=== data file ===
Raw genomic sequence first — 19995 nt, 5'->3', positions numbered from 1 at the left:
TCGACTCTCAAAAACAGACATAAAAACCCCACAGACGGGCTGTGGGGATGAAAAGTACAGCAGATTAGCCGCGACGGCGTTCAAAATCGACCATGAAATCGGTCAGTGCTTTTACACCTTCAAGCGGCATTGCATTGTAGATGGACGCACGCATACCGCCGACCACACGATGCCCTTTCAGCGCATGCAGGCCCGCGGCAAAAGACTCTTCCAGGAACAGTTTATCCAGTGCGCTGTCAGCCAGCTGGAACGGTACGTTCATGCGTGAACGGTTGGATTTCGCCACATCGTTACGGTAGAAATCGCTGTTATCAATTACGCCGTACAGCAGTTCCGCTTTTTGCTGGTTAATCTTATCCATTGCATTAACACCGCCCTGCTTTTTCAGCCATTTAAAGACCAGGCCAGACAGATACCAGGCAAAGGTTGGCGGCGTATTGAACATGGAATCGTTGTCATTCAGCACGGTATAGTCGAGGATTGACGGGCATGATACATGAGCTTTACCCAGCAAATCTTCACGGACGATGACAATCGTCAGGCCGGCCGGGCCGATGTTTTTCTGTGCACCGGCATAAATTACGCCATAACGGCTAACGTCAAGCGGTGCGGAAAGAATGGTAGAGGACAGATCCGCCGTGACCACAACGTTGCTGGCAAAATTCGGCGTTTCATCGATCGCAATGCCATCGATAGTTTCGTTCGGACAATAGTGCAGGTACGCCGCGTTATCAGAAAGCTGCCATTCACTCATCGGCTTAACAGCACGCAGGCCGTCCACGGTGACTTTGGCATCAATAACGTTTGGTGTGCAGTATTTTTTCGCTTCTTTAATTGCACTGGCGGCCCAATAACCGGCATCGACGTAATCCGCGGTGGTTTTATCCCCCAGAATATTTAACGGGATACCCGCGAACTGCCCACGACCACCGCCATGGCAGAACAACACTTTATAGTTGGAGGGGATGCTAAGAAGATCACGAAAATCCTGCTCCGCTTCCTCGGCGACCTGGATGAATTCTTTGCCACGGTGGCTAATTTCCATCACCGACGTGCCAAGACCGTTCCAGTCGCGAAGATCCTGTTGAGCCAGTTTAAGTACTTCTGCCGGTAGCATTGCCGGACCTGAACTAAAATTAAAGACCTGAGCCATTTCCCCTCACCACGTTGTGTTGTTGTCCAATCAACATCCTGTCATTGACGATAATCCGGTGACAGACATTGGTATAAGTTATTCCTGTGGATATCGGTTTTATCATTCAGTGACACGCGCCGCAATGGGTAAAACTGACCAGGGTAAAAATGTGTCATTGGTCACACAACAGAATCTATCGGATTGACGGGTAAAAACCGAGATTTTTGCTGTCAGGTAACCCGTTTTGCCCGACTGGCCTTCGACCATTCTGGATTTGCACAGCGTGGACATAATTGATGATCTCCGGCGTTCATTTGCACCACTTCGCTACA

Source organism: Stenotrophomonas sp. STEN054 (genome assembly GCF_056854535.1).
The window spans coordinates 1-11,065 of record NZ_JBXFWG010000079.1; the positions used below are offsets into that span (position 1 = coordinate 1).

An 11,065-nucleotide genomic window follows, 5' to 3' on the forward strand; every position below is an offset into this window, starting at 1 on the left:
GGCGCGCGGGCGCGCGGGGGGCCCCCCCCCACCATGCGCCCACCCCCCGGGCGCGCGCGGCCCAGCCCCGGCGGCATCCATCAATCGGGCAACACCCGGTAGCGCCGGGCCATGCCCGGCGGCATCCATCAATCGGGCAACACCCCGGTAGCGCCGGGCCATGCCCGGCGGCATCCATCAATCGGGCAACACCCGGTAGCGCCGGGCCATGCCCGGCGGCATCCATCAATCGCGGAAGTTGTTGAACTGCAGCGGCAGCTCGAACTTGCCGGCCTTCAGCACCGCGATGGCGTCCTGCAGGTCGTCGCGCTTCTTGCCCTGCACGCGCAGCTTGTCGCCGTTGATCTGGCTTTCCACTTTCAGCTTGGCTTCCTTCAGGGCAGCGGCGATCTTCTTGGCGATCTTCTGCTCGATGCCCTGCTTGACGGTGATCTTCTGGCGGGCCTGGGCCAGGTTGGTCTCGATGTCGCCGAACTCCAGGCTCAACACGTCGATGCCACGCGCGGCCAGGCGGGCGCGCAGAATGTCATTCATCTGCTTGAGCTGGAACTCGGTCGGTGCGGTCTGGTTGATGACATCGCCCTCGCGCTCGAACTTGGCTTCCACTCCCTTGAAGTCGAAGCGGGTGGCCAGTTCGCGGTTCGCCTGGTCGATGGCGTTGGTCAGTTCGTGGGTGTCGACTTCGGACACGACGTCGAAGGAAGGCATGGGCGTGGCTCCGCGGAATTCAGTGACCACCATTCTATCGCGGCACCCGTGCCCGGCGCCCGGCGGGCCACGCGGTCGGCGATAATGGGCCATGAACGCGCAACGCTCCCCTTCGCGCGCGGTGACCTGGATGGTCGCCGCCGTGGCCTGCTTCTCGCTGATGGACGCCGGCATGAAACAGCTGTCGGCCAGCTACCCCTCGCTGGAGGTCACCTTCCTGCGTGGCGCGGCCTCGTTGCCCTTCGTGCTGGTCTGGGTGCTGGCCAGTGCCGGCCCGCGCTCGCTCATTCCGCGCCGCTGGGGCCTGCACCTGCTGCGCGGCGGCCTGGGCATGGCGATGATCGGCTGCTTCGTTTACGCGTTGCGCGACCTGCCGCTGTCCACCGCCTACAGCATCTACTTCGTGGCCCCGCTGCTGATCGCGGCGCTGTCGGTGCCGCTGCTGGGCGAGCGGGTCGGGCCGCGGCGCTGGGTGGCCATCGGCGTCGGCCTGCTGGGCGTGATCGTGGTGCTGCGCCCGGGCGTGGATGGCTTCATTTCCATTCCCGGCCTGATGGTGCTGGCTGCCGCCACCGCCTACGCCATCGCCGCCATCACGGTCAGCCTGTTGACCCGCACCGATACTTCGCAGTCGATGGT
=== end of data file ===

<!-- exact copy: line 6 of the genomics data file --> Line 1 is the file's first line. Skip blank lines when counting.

GGCGCGCGGGCGCGCGGGGGGCCCCCCCCCACCATGCGCCCACCCCCCGGGCGCGCGCGGCCCAGCCCCGGCGGCATCCATCAATCGGGCAACACCCGGTAGCGCCGGGCCATGCCCGGCGGCATCCATCAATCGGGCAACACCCCGGTAGCGCCGGGCCATGCCCGGCGGCATCCATCAATCGGGCAACACCCGGTAGCGCCGGGCCATGCCCGGCGGCATCCATCAATCGCGGAAGTTGTTGAACTGCAGCGGCAGCTCGAACTTGCCGGCCTTCAGCACCGCGATGGCGTCCTGCAGGTCGTCGCGCTTCTTGCCCTGCACGCGCAGCTTGTCGCCGTTGATCTGGCTTTCCACTTTCAGCTTGGCTTCCTTCAGGGCAGCGGCGATCTTCTTGGCGATCTTCTGCTCGATGCCCTGCTTGACGGTGATCTTCTGGCGGGCCTGGGCCAGGTTGGTCTCGATGTCGCCGAACTCCAGGCTCAACACGTCGATGCCACGCGCGGCCAGGCGGGCGCGCAGAATGTCATTCATCTGCTTGAGCTGGAACTCGGTCGGTGCGGTCTGGTTGATGACATCGCCCTCGCGCTCGAACTTGGCTTCCACTCCCTTGAAGTCGAAGCGGGTGGCCAGTTCGCGGTTCGCCTGGTCGATGGCGTTGGTCAGTTCGTGGGTGTCGACTTCGGACACGACGTCGAAGGAAGGCATGGGCGTGGCTCCGCGGAATTCAGTGACCACCATTCTATCGCGGCACCCGTGCCCGGCGCCCGGCGGGCCACGCGGTCGGCGATAATGGGCCATGAACGCGCAACGCTCCCCTTCGCGCGCGGTGACCTGGATGGTCGCCGCCGTGGCCTGCTTCTCGCTGATGGACGCCGGCATGAAACAGCTGTCGGCCAGCTACCCCTCGCTGGAGGTCACCTTCCTGCGTGGCGCGGCCTCGTTGCCCTTCGTGCTGGTCTGGGTGCTGGCCAGTGCCGGCCCGCGCTCGCTCATTCCGCGCCGCTGGGGCCTGCACCTGCTGCGCGGCGGCCTGGGCATGGCGATGATCGGCTGCTTCGTTTACGCGTTGCGCGACCTGCCGCTGTCCACCGCCTACAGCATCTACTTCGTGGCCCCGCTGCTGATCGCGGCGCTGTCGGTGCCGCTGCTGGGCGAGCGGGTCGGGCCGCGGCGCTGGGTGGCCATCGGCGTCGGCCTGCTGGGCGTGATCGTGGTGCTGCGCCCGGGCGTGGATGGCTTCATTTCCATTCCCGGCCTGATGGTGCTGGCTGCCGCCACCGCCTACGCCATCGCCGCCATCACGGTCAGCCTGTTGACCCGCACCGATACTTCGCAGTCGATGGT